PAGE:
20 June 2011

spotted: nighthawk at the beach

One thing you will soon realize (if you don't know me already) is that I am a crazy birdwatching freak.  I love watching birds and their behaviour and spend immense amounts of time researching them and looking out this huge window at the 40-something species we regularly get at our feeders. 


I recently took a class at the Swan Lake Nature Sanctuary, taught by a local ornithologist who took us on weekly field trips and shared his knowledge in a weekly series of evening classes.  I'm quite sure I was the only student under the age of 60.  And I'm also pretty positive that 90% of the class material I already had prior knowledge of.  But, this was perfectly okay!  Anytime I can take a birding class over a finance class, I will take full advantage of!  And being surrounding by people who shared this common fascination was quite alright with me. 

We often take the pup to a local beach which just so happens to be one of the greatest birdwatching locations on Southern Vancouver Island (and 3 minutes from our house).  Since there is a combination of marshes, fields, large trees, and of course, the beach itself, you are pretty much guaranteed to see a wide variety of species.  Yesterday was a particularly exciting day at this beach.  Now, this may not sound all that exciting if you're not interested in birds, but I was only about two feet away from this amazing bird before it flew away.  It is a threatened species and quite rare to see, and although I didn't have a reference book with me, I was pretty sure it was a Nighthawk!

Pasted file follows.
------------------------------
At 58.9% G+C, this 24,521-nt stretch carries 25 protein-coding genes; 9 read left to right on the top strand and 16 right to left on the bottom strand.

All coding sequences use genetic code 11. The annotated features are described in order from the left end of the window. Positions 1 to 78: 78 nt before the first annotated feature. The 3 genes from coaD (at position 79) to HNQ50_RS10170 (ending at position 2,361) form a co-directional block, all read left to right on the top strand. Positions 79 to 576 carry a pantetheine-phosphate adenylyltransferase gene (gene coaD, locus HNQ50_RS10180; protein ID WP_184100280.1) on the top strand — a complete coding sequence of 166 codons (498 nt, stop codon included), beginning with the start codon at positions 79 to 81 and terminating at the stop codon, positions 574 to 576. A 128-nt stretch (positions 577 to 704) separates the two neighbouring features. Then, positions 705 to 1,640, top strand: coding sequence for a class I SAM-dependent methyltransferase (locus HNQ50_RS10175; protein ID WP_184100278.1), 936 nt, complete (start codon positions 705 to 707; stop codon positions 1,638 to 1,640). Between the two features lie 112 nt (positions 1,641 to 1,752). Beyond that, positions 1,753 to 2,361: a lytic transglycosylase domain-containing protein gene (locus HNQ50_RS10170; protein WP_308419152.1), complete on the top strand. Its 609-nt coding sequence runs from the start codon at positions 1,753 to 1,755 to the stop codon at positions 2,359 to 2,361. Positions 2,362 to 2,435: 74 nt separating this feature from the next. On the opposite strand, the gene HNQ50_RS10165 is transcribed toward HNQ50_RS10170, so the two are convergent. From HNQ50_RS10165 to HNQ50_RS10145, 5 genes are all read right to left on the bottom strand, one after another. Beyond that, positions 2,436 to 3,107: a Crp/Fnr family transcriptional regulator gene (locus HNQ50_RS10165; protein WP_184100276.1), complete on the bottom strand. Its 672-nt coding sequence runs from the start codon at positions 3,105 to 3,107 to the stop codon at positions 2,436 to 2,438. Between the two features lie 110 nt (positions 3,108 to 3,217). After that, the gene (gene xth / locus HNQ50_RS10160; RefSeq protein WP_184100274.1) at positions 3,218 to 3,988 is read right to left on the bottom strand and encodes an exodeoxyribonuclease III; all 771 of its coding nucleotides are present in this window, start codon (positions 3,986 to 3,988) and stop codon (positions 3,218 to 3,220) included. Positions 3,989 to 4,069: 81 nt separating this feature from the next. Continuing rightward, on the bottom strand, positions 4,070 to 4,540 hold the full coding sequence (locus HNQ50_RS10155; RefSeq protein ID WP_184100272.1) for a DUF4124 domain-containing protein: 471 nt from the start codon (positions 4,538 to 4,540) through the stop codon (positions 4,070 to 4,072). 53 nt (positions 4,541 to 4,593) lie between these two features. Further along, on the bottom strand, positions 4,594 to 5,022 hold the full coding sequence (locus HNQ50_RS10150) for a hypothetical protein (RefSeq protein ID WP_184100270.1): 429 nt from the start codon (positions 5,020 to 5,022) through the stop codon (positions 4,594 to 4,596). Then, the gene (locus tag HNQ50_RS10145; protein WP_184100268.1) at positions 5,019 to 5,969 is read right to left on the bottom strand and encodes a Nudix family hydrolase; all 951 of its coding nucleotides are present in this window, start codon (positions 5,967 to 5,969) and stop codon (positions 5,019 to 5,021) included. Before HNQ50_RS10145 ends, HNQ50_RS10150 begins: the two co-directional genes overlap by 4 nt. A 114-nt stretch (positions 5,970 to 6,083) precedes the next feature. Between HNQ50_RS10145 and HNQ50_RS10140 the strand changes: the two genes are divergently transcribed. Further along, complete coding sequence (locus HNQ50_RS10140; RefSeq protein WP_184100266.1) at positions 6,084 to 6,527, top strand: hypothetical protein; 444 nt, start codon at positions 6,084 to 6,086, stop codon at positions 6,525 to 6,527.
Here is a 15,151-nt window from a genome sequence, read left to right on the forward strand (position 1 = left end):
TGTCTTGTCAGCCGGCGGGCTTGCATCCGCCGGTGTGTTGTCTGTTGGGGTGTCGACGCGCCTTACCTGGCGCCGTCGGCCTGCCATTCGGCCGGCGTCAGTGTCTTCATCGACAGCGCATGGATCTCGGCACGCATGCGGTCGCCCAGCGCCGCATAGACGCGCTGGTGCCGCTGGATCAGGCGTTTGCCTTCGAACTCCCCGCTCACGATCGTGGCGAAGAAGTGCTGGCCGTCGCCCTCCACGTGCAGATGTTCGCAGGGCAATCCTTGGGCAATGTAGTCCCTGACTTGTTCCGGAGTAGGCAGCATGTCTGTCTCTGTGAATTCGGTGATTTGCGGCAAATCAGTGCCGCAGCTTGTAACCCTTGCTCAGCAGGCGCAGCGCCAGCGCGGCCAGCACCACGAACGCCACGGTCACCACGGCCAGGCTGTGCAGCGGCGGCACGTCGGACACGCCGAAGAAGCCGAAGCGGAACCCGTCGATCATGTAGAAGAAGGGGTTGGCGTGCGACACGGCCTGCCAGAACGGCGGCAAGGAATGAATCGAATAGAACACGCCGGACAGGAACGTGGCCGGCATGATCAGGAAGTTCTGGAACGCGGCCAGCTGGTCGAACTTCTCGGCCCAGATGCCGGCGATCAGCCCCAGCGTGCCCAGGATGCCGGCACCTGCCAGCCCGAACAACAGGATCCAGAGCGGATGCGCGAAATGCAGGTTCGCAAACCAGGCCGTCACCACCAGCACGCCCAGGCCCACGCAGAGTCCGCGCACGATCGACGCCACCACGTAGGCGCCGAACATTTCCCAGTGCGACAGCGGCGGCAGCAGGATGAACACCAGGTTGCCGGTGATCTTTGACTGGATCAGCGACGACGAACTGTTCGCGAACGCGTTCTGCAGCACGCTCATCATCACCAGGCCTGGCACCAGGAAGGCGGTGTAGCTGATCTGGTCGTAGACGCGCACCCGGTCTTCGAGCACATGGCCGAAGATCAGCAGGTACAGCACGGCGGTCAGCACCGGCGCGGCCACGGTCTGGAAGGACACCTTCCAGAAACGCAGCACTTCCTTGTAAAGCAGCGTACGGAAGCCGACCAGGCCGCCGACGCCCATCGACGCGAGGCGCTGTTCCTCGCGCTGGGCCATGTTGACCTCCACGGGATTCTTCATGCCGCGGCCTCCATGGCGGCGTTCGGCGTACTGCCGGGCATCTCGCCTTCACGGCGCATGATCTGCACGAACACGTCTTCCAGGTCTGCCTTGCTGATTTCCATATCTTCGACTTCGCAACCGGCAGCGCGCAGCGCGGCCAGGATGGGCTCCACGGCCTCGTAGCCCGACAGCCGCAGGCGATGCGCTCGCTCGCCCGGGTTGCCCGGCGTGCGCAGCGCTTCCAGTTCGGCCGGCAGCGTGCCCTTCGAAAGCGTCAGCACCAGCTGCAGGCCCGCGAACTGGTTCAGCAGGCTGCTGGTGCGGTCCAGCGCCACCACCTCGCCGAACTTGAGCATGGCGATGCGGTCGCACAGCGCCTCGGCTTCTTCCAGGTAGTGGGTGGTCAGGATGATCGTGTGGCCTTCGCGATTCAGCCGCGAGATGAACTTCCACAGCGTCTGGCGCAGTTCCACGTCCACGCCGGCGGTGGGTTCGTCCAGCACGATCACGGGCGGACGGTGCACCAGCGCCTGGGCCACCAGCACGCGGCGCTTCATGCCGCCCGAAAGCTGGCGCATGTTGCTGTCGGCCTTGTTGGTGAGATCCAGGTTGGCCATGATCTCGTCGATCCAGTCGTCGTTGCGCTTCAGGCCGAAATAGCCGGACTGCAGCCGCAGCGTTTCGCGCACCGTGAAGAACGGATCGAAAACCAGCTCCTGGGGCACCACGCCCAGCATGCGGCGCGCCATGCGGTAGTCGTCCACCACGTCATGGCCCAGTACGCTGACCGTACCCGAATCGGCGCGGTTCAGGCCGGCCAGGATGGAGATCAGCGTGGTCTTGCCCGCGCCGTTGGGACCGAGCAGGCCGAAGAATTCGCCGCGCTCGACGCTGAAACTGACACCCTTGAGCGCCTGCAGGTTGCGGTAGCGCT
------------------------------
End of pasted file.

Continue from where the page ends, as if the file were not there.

Photo: Canku Ota

These little guys are solitary and are very quite even when approached, which is why I got so close without even realizing I was standing right next to it.  When it did take off, the first thing I immediately noticed was it's eratic and jerky flight pattern, as well as its long wings with the telltale white stripes.  I've read that they fly like this in an attempt to catch insects, and also as a form of courtship display.

Photo: birdchaser

I was surprised to see this bird, mostly because from its name I suspected that I would only ever have a chance of spotting one at dusk.  Will have to add him to the list!

We also saw a pair of Mourning Doves, an Orange-Crowned Warbler, plenty of female Blackbirds, White-Crowned Sparrows, Anna's Hummingbirds, California Quails, House Finches, and of course a few of the common resident Great Blue Herons.  A successful day in the birding world!
 
        Photo: Wikipedia

9 comments:

  1. Anonymous07 May, 2012

    We have Nighthawks that nest on the flat stone covered roof of a building that I work in. I work 3rd shift so they are active when I get to work. I have observed them doing the courtships stuff,and they are very defensive of us when we venture outside near where they may be. They fly around in a batlike fashion. The only good look I got was when they were on the ground trying to mate.

    ReplyDelete
  2. Batlike is a very good way of describing them in flight! Very cool birds. Cheers!

    ReplyDelete
  3. I live in the eastern Highlands. Yesterday evening (Sunday) saw about a dozen birds flying 30-40 ft above my house. Never seen this kind of bird before. Thought they maybe a hawk of some kind, they flew around like swallows but they were larger and were a grey colour and had one white stripe or band across their wing from from front to back about halfway down their wing. I think they were nighthawks?

    ReplyDelete
    Replies
    1. My first thought would be that these were swallows, because I haven't seen nighthawks fly around together as you describe. However, I remember a colleague mentioned seeing the same thing last summer, about 30 of them together at dusk. And if they had the white band across the wings, you can be sure it was a nighthawk!

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